September 28, 2011
Turkish Cartoonist Faces Jail Term For "Renouncing God" Message
Turkish prime minister Recep Tayyip Erdogan may be in the midst of a big-time splash on the world stage as a kind of economic success story alternative-to-Iran leader of/spokesman for the secular Muslim world, but his country's record for treating free speech in cartoon form continues its recent deterioration. International news wire stories like this one
are reporting that cartoonist (and I believe occasional publisher of his own magazines) Bahadir Baruter
has been charged with "insulting the religious values adopted by a part of the population" and faces up to one year imprisonment. He was charged by the public prosecutor's office in Istanbul. Baruter is in his late forties and is a veteran of the comics and humor magazine industry in his home country.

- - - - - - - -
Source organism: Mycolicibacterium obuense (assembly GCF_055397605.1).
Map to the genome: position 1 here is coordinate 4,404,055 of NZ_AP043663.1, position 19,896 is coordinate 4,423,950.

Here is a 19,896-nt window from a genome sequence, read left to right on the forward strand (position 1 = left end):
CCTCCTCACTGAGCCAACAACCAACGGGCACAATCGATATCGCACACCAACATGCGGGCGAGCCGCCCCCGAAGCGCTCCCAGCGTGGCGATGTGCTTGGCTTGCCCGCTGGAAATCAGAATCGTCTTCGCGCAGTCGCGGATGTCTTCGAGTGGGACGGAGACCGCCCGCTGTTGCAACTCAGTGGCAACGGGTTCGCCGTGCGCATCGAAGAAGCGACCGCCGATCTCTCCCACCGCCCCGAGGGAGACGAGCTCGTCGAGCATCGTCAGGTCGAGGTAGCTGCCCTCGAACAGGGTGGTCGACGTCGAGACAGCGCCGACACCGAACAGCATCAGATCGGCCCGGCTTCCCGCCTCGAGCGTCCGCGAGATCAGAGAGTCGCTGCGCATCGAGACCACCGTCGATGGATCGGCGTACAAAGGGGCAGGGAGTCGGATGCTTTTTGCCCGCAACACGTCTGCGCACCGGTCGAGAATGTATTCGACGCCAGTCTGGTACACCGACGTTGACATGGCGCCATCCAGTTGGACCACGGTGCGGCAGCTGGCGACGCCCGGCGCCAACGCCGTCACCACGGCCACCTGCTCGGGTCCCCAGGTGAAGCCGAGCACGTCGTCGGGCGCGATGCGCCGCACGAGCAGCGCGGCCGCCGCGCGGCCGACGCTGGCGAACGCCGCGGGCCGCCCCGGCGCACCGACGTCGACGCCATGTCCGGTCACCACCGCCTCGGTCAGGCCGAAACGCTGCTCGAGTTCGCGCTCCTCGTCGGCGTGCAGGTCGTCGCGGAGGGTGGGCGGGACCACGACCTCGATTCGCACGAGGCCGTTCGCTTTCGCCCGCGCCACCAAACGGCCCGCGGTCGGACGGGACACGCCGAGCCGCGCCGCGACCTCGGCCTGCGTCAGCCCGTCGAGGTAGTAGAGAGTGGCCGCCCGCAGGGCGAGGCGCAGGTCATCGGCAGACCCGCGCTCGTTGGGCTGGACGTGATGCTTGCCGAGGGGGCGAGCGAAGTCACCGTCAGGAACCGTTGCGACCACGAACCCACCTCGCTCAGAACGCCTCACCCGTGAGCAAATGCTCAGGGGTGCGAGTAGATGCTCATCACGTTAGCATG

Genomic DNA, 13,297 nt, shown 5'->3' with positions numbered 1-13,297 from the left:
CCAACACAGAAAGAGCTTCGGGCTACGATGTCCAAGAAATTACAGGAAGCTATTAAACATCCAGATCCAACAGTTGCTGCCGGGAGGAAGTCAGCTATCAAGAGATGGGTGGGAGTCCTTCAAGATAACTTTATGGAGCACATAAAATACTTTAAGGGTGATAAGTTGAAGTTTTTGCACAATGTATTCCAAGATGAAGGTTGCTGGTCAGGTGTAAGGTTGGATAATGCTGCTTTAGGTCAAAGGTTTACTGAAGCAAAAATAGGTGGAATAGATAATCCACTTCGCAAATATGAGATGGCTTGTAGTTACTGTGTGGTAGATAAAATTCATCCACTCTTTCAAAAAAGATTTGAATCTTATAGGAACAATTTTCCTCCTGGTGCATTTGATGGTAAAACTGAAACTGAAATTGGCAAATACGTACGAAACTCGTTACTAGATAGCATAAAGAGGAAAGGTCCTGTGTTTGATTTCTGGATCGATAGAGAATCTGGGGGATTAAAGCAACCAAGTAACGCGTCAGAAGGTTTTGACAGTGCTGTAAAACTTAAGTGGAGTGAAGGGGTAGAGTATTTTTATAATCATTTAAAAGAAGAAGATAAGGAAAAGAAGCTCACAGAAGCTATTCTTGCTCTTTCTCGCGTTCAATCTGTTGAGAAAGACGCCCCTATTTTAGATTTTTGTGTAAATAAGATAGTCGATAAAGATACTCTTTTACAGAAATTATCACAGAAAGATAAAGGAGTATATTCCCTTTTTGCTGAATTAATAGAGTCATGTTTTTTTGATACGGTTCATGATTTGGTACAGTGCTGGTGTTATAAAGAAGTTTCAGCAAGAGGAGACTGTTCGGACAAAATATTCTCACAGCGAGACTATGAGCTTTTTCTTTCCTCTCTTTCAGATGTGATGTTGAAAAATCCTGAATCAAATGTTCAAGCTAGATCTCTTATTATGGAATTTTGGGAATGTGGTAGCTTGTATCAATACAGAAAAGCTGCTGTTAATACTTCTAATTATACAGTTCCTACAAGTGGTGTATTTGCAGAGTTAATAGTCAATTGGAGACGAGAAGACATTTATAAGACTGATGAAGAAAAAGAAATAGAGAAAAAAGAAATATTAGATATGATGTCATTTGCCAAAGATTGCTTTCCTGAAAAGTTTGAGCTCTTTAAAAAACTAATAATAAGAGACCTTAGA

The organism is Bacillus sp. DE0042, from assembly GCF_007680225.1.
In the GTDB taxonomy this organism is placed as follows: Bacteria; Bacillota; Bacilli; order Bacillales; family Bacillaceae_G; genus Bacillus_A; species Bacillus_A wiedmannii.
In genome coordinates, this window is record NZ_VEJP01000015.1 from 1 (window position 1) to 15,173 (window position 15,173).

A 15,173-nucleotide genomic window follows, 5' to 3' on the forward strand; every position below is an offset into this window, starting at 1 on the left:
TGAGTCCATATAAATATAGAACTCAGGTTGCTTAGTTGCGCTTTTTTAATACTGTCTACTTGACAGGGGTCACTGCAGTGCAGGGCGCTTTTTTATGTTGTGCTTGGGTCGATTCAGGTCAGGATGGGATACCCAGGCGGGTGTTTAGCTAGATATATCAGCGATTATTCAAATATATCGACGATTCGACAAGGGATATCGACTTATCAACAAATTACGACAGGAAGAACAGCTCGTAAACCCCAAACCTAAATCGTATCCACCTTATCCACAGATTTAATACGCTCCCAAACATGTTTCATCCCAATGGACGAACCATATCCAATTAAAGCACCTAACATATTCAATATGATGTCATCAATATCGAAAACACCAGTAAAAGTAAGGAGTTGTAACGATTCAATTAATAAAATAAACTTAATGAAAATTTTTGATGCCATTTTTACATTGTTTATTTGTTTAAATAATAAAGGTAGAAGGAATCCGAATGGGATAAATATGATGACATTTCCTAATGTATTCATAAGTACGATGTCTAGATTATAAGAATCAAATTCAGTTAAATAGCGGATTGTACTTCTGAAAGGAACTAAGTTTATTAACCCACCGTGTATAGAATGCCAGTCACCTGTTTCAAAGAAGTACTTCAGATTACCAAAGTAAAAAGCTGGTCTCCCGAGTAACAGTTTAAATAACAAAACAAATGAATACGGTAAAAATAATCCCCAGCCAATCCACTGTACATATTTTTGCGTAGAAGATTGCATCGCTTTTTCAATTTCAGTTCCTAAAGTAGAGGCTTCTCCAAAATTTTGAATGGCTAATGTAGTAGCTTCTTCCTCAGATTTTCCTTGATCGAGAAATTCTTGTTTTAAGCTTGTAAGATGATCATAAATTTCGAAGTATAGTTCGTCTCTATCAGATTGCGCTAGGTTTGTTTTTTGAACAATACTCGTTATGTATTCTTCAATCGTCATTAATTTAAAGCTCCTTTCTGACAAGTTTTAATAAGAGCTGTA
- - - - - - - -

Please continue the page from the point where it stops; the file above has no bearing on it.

The cartoon in question shows a man in prayer calling God on his cellphone asking to leave prayers in order to run some errands. At significant issue is a "hidden" message in the wall decorations where the words "There is no Allah; religion is a lie" supposedly appear. The cartoon was published in the humor magazine Penguen back in February
; the cartoon became a mini-sensation via the Internet and the editors apologized for its publication while Baruter stood up to take full responsibility for the cartoon's messages. I'm not certain why the delay between publication and indictment, although I imagine that the prosecutor's office needs someone to file a complain in order to take action.
This sounds deplorable and slightly ridiculous to me, particularly in that there was already a public reaction and accompanying criticism of the cartoon. Given Turkey's recent history of government officials suing cartoonists that draw caricatures of public figures, this potential outcome could more firmly establish a continuity that's dismaying in the extreme.
posted 1:00 pm PST
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